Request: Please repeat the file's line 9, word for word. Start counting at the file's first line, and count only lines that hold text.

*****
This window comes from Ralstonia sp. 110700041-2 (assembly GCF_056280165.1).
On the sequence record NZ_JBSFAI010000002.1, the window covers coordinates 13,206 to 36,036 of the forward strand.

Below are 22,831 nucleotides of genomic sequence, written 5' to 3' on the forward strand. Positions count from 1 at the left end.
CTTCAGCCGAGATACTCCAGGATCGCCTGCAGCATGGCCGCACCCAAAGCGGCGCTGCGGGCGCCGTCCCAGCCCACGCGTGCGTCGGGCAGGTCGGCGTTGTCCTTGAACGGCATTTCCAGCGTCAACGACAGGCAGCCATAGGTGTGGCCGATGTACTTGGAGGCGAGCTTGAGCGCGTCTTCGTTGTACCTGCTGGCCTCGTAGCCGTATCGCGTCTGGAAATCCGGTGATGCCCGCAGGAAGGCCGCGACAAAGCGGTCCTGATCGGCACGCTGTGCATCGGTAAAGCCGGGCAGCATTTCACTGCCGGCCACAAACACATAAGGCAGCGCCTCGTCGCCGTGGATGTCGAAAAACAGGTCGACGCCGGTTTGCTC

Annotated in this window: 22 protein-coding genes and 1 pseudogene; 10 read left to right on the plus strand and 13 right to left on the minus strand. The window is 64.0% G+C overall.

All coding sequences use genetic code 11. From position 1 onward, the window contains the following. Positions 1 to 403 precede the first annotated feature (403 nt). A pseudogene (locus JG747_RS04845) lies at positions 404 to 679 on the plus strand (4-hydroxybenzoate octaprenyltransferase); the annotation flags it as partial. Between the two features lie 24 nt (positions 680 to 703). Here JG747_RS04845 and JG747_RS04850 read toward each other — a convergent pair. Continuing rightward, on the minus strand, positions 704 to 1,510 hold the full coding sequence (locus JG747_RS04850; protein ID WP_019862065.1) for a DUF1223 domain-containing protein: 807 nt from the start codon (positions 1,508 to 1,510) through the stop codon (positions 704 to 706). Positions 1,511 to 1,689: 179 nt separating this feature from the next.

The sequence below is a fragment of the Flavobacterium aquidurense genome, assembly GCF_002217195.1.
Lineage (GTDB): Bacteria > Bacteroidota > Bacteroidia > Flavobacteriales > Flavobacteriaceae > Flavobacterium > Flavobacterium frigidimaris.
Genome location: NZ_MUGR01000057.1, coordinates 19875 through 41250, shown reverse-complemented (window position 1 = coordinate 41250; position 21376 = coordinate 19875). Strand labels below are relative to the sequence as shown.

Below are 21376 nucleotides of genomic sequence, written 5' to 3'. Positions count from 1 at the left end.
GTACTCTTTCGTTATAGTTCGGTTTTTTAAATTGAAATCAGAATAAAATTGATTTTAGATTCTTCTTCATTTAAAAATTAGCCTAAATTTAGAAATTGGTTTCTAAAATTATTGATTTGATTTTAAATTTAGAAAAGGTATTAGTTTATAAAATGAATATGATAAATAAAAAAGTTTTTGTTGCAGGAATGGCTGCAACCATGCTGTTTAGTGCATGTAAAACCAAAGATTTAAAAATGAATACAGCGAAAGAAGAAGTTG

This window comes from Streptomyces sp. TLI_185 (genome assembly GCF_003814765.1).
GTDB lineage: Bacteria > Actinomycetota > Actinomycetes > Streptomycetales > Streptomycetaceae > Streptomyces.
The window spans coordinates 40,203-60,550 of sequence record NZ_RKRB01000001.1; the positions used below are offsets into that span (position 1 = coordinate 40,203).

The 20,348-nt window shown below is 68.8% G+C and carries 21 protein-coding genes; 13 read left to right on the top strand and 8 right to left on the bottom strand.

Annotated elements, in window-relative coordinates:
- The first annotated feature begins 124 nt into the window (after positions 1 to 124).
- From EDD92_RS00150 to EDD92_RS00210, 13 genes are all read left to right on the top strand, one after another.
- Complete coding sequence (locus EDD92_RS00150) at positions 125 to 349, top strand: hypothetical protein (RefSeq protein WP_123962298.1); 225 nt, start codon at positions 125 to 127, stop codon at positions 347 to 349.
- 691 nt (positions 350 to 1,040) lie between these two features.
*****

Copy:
Genome location: NZ_MUGR01000057.1, coordinates 19875 through 41250, shown reverse-complemented (window position 1 = coordinate 41250; position 21376 = coordinate 19875). Strand labels below are relative to the sequence as shown.